One to Watch: Benchmade Proper

   05.22.17

One to Watch: Benchmade Proper

For some, the idea of a pocket knife is a small, thinly ground slipjoint. Anything else is a weapon. For folks that are newer to the knife world, it wasn’t a knife unless it opened with one hand. When I started writing about gear, it was never the two shall meet. But a few years ago, in the face of a tidal wave of TFFs (titanium framelock flippers), some of the “young whippersnappers” decided that maybe those knives of old, with their warm, comfy handles and thinly ground blades were actually pretty decent in an everyday carry role.

GEC did a lot to fan the flames of the love for traditional knives. Northwoods Knives didn’t help either, adding gorgeous handle scale to fuel to the fire. There were tons of bone and dark wood handle covers and the joys of high carbon steel were introduced to a whole new group of people (including me). It was pretty delightful and eye opening. After a few years of increasingly beefy tactical folders that had decreasing utility, folks had knives that could, well, slice stuff again. Crazy right?

But some of the more modern production companies wanted to put their own twist on these traditional knives. Spyderco, in the face of possible loosening of TSA regulations (which failed, sadly), produced the truly superior Roadie–a slipjoint with lots of great ergonomic Spyderco touches. Their long time rival, Benchmade, had nothing in this space at all. Furthermore, their recent line ups have been pretty boring.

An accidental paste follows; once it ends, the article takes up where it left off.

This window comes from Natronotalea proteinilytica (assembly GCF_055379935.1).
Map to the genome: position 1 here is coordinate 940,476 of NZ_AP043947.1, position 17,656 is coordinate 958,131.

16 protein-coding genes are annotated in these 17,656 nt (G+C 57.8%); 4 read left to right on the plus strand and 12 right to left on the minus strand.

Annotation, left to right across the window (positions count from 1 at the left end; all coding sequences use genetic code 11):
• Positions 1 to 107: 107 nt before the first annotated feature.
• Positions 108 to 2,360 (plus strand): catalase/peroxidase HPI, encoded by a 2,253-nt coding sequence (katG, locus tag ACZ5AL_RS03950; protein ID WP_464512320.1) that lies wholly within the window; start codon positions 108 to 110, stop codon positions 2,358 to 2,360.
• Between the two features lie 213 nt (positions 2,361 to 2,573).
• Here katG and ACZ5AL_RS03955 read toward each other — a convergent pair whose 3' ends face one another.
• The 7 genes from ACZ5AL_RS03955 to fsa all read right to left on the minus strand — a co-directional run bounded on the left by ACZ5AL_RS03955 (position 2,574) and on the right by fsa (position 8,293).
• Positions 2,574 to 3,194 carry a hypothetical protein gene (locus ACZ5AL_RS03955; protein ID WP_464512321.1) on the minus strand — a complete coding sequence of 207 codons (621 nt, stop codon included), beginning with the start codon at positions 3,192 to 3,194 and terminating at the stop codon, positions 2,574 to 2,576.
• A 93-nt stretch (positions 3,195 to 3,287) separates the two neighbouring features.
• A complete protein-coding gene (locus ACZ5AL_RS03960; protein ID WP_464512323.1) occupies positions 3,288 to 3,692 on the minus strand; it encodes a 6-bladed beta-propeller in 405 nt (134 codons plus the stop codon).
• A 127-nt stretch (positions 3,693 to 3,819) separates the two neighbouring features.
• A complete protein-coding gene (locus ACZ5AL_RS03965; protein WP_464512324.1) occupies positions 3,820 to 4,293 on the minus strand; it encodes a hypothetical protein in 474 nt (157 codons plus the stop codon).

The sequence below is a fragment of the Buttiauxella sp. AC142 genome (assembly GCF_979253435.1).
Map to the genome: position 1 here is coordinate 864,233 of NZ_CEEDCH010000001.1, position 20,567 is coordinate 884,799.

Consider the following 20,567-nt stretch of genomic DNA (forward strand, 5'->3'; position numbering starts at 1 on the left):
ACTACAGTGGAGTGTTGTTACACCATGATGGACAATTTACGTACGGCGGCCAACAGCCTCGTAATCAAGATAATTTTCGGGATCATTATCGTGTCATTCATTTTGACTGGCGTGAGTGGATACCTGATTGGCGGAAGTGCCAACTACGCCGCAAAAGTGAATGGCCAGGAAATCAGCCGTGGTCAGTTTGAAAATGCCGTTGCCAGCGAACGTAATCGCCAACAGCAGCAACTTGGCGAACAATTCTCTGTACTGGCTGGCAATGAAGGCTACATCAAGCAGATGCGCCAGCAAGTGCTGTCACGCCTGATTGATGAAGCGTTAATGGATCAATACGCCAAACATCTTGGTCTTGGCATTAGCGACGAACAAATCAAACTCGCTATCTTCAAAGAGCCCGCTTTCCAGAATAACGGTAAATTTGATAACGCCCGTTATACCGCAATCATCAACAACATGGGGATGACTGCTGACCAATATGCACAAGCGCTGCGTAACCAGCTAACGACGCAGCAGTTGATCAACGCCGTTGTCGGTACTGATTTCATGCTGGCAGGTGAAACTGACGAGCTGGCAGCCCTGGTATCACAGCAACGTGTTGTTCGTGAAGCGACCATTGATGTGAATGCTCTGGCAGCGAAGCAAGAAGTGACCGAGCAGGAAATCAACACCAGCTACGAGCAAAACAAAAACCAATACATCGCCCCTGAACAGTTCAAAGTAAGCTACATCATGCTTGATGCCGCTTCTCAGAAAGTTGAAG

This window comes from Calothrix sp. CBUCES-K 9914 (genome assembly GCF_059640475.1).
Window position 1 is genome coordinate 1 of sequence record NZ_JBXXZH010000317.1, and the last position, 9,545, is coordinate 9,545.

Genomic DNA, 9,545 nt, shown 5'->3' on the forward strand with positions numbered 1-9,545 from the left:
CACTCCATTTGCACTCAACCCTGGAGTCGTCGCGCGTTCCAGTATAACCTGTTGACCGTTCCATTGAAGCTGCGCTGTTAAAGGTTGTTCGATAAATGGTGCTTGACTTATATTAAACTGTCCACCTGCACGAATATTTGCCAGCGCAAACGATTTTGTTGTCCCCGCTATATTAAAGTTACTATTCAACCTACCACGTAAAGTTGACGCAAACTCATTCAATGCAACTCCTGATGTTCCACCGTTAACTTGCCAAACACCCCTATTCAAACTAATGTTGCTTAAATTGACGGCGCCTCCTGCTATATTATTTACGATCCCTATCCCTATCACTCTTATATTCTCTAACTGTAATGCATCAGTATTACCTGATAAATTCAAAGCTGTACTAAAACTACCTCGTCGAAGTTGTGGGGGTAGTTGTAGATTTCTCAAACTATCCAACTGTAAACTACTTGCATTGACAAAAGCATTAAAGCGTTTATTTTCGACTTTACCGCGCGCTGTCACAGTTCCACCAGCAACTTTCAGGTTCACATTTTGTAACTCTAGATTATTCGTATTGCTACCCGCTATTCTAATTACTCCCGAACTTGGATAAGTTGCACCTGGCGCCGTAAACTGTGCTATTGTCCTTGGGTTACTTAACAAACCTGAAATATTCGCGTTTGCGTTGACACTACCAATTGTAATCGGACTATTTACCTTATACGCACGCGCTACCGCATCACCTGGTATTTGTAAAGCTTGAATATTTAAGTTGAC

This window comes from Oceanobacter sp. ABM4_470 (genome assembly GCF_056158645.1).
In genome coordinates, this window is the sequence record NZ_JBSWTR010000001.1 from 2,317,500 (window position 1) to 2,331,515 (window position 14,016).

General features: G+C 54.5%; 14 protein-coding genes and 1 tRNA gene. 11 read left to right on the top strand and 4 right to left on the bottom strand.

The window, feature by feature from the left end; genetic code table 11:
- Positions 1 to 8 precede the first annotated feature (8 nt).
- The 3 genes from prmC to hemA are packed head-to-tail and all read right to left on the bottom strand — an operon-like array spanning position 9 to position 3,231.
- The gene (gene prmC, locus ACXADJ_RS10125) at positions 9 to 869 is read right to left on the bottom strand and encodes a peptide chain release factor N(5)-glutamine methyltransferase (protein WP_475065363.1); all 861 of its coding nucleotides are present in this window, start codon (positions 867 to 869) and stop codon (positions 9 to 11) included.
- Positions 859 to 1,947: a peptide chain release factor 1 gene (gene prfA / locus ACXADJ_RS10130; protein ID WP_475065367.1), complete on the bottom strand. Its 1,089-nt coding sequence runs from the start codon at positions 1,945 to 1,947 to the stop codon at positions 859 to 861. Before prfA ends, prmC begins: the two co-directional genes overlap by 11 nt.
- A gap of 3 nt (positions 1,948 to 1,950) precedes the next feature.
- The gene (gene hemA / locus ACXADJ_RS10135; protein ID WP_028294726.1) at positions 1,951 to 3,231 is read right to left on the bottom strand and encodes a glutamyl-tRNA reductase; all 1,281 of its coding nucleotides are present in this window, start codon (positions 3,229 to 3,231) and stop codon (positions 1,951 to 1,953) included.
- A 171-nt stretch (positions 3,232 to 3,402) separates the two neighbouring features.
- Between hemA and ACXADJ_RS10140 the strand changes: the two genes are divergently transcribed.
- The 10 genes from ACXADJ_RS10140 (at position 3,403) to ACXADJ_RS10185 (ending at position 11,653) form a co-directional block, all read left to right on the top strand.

Then, with no fanfare at all, they released two versions of a slipjoint called the Proper. One had red micarta scales and the other brown. This, along with the integral Anthem, was a one-two punch of cool for a brand that needed some cool.


The specs are perfect for EDC–the blade steel is S30V, lightyears more advanced than the traditional knife favorite of 1095. There is, as you can see, a stylish nail nick. And the blade runs a good 2.86 inches. The knife weighs a pocket-pleasing 2.32 ounces. This makes it a bit bigger than the Roadie, more along the lines of the Spyderco Pingo (another great modern slipjoint). In all, this is a great little EDC blade.

Compared to a traditional it seems downright new fangled. Compared to the fidget friendly flippers everywhere, the knife seems like a laid back, get-things-done alternative. If you have wanted a less aggressive knife to carry around, something that won’t send people screaming in the Target parking lot or have you branded an axe murderer at your next kid’s birthday party, the Proper fits the bill.

For me, the Proper just has that warm feel that makes you want to handle a knife. The swedge is great, easing that top edge a bit, key for a knife that you have to reach into your pocket to grab. The handle material is just right, too. Micarta is a splendid material with plenty of traction and a nice look. It’s clean and current without being space-age modern.

If you want to dip your toe in the traditional knife waters and try a thin bladed slipjoint without going all stag handled, the Proper looks like a good place to start. And it has brought more than a dash of excitement to the Benchmade line.

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